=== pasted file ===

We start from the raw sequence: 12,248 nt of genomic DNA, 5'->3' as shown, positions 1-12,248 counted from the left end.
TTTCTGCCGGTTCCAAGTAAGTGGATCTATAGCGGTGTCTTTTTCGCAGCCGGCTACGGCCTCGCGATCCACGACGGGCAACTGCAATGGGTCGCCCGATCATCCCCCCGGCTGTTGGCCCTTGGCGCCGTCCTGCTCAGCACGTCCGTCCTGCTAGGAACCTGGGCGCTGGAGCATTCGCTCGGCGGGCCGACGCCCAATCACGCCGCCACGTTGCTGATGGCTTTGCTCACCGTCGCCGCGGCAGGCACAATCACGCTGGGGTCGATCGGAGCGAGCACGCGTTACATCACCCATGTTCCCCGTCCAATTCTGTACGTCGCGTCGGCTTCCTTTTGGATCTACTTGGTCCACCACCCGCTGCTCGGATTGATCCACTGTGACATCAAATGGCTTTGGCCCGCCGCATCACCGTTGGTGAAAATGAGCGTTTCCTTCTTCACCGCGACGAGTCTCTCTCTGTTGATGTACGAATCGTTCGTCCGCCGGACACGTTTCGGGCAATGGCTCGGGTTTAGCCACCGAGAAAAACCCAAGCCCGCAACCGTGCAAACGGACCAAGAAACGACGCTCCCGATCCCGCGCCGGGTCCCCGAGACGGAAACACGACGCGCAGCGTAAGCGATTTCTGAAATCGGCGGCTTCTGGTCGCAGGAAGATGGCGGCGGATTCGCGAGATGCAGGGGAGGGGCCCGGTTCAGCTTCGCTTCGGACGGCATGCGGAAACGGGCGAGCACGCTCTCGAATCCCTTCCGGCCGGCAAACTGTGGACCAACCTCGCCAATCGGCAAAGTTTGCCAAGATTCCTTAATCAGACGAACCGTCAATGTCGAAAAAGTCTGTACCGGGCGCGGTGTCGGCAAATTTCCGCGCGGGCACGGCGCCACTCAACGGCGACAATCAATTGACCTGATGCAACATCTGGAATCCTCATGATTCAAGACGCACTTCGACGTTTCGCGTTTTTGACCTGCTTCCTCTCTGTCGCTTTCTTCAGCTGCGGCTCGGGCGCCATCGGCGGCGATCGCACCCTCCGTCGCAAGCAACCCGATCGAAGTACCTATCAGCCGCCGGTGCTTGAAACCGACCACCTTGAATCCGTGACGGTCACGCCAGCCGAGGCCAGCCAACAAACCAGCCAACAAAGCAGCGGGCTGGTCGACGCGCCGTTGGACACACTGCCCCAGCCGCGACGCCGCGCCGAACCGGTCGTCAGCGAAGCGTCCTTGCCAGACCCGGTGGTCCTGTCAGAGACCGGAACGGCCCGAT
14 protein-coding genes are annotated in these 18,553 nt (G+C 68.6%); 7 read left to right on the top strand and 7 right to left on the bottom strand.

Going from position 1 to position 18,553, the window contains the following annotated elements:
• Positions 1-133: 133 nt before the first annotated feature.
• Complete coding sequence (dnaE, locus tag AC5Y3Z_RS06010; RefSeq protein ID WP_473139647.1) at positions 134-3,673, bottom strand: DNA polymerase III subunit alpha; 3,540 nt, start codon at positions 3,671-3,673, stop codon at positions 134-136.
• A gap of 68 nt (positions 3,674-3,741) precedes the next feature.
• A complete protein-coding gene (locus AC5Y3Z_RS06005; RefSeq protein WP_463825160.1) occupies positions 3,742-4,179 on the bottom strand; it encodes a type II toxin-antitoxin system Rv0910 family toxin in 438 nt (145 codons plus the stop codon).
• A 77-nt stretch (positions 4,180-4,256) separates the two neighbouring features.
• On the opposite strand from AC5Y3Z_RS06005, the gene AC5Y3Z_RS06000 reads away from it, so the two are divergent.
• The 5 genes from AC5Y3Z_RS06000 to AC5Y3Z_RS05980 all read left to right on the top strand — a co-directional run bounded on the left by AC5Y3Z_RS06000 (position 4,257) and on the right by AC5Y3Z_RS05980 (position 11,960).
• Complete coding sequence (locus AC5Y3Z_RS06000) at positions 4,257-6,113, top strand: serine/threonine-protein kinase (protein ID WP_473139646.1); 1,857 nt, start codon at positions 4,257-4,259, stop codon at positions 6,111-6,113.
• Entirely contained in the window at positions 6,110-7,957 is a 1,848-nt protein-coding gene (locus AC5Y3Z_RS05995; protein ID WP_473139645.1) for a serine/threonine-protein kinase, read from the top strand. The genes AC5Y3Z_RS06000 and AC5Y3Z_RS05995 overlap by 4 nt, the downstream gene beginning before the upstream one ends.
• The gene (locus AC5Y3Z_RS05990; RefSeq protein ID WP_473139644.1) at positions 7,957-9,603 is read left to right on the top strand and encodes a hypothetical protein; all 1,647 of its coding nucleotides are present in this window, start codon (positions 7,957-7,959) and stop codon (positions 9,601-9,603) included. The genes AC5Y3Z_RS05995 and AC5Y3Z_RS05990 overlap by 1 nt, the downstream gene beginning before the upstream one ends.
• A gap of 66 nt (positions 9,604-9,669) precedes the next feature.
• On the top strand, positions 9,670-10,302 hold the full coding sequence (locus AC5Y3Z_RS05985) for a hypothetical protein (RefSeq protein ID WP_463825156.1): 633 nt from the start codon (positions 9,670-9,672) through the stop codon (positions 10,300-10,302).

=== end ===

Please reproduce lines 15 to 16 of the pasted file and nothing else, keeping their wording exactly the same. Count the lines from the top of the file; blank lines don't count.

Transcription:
• A gap of 66 nt (positions 9,604-9,669) precedes the next feature.
• On the top strand, positions 9,670-10,302 hold the full coding sequence (locus AC5Y3Z_RS05985) for a hypothetical protein (RefSeq protein ID WP_463825156.1): 633 nt from the start codon (positions 9,670-9,672) through the stop codon (positions 10,300-10,302).